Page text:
surveillance techniques

Do you check your surroundings before you decide to quickly pick your nose, or adjust your underwear nowadays? We are increasingly aware of possible surveillance around us. Many authorities assume their legal right to place surveillance cameras, often as a measure to provide better security. In some countries, encouraging everyone’s participation to keep an eye on the suspicious people or objects may be necessary for the common good of the society. In some places, the signs of surveillance may be used as a measure to prevent people from misbehaving.

In Korea, a country technically still in truce, there’s a dedicated phone number, 111, to report spies (North Korean or industrial), terrorists, or international criminals. The rewards for reporting spies or spy ships are also clearly written in the commonly found posters: Approximately 65kEur for a spy, 1.5 times more for a spy ship. Having the dedicated phone number for turning spies in is a practice with a long history, which provides immediate ways to act for those who are willing and have access to voice calls.


111 number korea

An ad placed in buses in London encouraging people to be alert about the “suspicious”. Less direct than the Korean approach, but it at least stopped me to think about what would be appropriately suspicious enough to tell the bus staff or police.

london bus suspicious

london bus sign 2

In Helsinki, you may see stickers very visibly indicating the existence of surveillance cameras even though you don’t see the camera itself on taxis or in the airport. The camera icon without any written description implies that people would understand the meaning of the icon being the function of surveillance cameras.

helsinki camera icon

helsinki camera icon on taxi

The more typical signs possibly built with the intention of amplifying the effect of having the surveillance cameras are easily found in UK. The first sign is from London, second from Whistable.

london street surveillance sign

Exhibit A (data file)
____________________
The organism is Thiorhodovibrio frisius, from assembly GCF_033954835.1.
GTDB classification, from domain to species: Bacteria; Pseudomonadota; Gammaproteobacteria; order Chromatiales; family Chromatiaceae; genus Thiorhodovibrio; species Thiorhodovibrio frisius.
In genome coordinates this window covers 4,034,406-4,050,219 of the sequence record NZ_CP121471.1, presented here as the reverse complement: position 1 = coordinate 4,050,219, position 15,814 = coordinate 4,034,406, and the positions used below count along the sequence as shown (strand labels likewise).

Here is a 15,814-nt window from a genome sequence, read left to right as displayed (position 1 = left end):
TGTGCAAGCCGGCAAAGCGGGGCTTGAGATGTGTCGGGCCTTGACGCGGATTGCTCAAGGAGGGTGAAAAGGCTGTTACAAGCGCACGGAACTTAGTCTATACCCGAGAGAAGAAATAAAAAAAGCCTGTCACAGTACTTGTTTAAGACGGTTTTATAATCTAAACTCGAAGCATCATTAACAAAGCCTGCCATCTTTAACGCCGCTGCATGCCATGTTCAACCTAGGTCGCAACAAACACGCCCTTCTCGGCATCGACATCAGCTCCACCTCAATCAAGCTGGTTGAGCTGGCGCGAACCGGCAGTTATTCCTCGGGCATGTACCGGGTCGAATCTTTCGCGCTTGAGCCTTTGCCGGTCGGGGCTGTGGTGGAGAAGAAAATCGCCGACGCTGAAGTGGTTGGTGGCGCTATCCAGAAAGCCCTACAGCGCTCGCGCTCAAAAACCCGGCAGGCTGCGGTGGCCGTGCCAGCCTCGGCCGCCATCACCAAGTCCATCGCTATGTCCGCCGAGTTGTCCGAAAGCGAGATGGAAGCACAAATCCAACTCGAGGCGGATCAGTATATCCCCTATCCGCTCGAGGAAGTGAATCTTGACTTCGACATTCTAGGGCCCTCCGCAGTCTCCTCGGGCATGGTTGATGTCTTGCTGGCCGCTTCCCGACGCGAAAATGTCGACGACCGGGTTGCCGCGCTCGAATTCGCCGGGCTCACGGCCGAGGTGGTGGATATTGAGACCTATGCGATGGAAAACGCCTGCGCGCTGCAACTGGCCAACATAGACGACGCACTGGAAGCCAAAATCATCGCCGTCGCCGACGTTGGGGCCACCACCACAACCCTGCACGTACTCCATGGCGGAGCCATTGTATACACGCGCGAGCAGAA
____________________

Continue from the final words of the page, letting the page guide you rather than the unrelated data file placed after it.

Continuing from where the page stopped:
london surveillance sign

Buildings with security companies behind them often display the company logos on the building. Perhaps the reputation of the security company among the petty criminals in the neighborhood is something we would need when selecting which company to turn to.

london surveillance house

In buses or metro stations in Tokyo, this sign featuring big eyes are often found. It is issued by the Tokyo police department, read “We won’t let evil escape” – a message very indirect, but probably functions as a reassurance of the police’s presence.

tokyo police slogan

In addition to the formally established surveillance mechanisms, the emerging form of surveillance is enabled by the majority of individuals carrying recording and communication devices – as already discussed 3 years ago in South Korea over the ‘dog poop girl’ incident.

Leaving the debate on the good and the evil of the citizen journalism enabled by the proliferation of digital tools aside for now – I am wondering how people’s public behavior may be influenced by the implicit potential of people near you reporting your bad or good deeds. ‘Nearby’ people may be those who share the same physical space and time or communication channels like a chat session or a wifi hub with you at the same time. With digital devices’ increasing ability to capture contextual information such as location coordinates, reconstructing a coherent scene or a story with digital data collected by hundreds of people will become relatively easier as well.

Surprisingly a lot of people see mobile phone as a useful tool to capture evidences to prevent lies or fraud and to be used against future disputes in our recent work hosting a mobile phone design competition called Open Studio. On the other hand, the rejection for adoption may be well on the way as well. During the first trial of Lifeblog prototype in 2002, some people showed the fear of collecting the comprehensive personal mobile data including their whereabouts. It was the fear of giving up the protection of ambiguity, the plausible deniability when the usage of technology becomes widely known and adopted.